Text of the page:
Tom Cruise should go bonkers more often. At least on screen.
As a rogue CIA agent in the zippy romantic thriller Knight and Day, the enigmatic actor plays to his strengths, showcasing his charisma, athleticism and — best of all — devilish twinkle in those killer blue eyes.
Considering Cruise's spotty recent track record — the barely decent Valkyrie, the hysterical Tropical Thunder and the preachy Lions for Lambs — the international golden boy must be itchin' to slug one outta the park.
Knight and Day falls a bit short of that. The frothy confection is more of a line drive up the middle. Fortunately, Knight's blunders arrive late and are negligible: A couple of scenes show the strains of working overtime in a film that, until then, is charmingly breezy.
Why director/co-writer James Mangold's (3:10 to Yuma, Walk the Line) carefree homage to globe-trotting capers like Audrey Hepburn's Charade works so effectively has more to do with teamwork than plot. Everyone realizes what the goal is: a light-hearted, action-packed thriller anchored by a cute romance, crazy stunts and clever one-liners. A tall order to execute, but obviously there are pros at work on Knight and Day.
The plot is pure malarkey. Perky June Havens (an adorable Cameron Diaz) unwittingly becomes tethered to renegade Roy Miller (Cruise) after bumping into him at the Wichita, Kan., airport. The two cozy up while on a curiously empty flight that erupts into chaos once June visits the restroom. (This is the funniest scene.)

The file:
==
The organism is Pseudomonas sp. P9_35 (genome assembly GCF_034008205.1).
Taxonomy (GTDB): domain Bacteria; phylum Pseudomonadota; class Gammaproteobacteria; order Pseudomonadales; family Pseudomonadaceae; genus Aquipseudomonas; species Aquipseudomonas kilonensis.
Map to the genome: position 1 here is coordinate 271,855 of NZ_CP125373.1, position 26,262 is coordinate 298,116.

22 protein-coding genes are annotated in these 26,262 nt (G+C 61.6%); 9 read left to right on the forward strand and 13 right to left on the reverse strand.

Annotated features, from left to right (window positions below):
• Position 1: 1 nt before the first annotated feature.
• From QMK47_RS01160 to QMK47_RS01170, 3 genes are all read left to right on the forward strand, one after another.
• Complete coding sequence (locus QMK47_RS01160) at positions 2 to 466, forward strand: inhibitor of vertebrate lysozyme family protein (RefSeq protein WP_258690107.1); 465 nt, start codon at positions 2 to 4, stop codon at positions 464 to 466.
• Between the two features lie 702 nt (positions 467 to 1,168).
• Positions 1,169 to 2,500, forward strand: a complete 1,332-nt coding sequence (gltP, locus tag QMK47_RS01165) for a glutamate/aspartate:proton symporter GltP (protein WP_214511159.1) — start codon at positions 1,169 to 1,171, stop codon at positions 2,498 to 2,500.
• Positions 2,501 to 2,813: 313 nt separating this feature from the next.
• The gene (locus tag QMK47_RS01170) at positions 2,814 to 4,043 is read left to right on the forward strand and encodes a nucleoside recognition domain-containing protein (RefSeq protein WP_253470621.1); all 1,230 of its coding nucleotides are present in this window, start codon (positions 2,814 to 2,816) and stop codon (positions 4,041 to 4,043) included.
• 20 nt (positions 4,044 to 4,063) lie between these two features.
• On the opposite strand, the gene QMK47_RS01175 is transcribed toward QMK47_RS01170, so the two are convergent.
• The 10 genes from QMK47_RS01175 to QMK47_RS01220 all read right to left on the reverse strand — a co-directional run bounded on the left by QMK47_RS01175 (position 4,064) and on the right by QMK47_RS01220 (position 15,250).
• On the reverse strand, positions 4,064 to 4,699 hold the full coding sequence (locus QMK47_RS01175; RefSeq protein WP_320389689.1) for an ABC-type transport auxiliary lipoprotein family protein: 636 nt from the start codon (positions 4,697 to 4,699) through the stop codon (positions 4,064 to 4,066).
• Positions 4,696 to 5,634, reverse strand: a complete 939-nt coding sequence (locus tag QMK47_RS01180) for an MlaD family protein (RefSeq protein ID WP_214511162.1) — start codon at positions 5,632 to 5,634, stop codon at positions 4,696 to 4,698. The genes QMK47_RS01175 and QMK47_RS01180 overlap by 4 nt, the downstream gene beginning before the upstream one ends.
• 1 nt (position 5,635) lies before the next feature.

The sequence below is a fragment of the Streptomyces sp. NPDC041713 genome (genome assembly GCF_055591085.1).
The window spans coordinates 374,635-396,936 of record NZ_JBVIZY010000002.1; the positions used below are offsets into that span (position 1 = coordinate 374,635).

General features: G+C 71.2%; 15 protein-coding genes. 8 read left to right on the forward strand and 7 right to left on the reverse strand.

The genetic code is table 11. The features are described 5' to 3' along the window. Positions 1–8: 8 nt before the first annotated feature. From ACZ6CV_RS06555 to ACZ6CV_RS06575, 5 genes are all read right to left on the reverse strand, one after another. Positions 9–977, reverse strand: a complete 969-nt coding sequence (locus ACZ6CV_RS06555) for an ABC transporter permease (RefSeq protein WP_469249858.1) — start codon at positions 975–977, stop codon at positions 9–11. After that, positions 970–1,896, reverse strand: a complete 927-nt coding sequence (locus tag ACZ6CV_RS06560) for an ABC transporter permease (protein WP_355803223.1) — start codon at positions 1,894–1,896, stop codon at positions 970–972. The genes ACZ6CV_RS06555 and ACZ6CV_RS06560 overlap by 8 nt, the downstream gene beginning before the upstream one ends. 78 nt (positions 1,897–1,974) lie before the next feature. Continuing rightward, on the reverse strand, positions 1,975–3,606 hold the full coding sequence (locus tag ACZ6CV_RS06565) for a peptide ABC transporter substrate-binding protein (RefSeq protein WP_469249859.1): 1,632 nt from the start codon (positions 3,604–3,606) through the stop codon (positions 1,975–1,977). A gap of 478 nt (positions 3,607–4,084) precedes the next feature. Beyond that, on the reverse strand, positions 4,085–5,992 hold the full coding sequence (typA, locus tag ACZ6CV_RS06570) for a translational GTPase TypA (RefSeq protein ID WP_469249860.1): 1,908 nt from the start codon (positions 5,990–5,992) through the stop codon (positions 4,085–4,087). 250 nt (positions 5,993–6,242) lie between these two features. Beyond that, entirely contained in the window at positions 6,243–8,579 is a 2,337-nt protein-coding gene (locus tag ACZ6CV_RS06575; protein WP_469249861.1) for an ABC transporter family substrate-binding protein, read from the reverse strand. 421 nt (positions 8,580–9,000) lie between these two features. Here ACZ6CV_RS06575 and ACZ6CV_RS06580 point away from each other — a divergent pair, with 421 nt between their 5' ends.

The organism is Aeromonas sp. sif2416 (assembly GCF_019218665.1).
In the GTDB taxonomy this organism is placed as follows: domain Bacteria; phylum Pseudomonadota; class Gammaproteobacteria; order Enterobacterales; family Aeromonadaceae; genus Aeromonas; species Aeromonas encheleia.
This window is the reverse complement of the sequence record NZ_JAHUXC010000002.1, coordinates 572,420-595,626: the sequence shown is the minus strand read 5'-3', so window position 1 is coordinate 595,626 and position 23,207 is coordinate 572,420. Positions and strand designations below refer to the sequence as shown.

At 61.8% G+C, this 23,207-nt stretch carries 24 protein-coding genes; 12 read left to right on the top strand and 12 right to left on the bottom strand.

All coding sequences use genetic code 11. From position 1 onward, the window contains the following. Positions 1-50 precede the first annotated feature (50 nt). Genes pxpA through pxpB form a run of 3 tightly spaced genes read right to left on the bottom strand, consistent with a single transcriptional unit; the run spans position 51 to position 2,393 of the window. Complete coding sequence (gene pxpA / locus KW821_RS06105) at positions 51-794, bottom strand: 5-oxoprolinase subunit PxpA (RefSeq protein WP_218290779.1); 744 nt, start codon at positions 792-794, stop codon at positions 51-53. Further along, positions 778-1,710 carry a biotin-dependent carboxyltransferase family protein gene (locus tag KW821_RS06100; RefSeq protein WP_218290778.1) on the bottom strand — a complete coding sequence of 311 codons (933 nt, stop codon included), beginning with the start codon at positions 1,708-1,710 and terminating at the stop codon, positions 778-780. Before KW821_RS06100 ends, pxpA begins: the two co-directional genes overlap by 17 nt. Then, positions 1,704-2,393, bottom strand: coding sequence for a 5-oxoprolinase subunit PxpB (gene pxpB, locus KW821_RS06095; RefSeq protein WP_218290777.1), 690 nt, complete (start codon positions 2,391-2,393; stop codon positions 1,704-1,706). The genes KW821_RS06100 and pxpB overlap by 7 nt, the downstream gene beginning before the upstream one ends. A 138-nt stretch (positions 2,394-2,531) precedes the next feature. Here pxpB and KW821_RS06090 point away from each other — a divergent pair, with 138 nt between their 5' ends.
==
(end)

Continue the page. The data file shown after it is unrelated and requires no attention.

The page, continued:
When she returns, she discovers that the dreamy guy with the killer smile is lugging around a carry-on stuffed with issues. Not only is he being hunted by CIA agents (An Education's Peter Sarsgaard and Doubt's Viola Davis) pursuing a mysterious device called "The Zephyr" (a clever nod to Hitchcock's MacGuffin plot device), but Roy appears to be cuckoo and trigger-happy. Before June knows it, she's pulled into the vortex of his insane but exciting world.
This goofy setup opens the door for Mangold to stage tautly choreographed fights on planes, trains and automobiles (the most exciting takes place in the thick of Boston traffic) as the duo get chased here, there and everywhere. It also gives the versatile director carte blanche to take us on a nice vacation, with pretty stops in Spain, Austria and the tropics.
All of these elements make Knight and Day grand, mindless fun. Yet its greatest success hinges on the chemistry between the leads. Cruise and Diaz make an impossibly gorgeous pair and have a potent on-screen connection. When they swoon, we want to swoon and sigh right along with them. (By the way, Diaz wins the title of the best baby blues.)
After so many bad romance movies, it's a treat to see genuine sparks fly between two major stars. That the budding relationship evolves over the course of bullets, die-hard assassins and chiseled torsos increases the pleasure.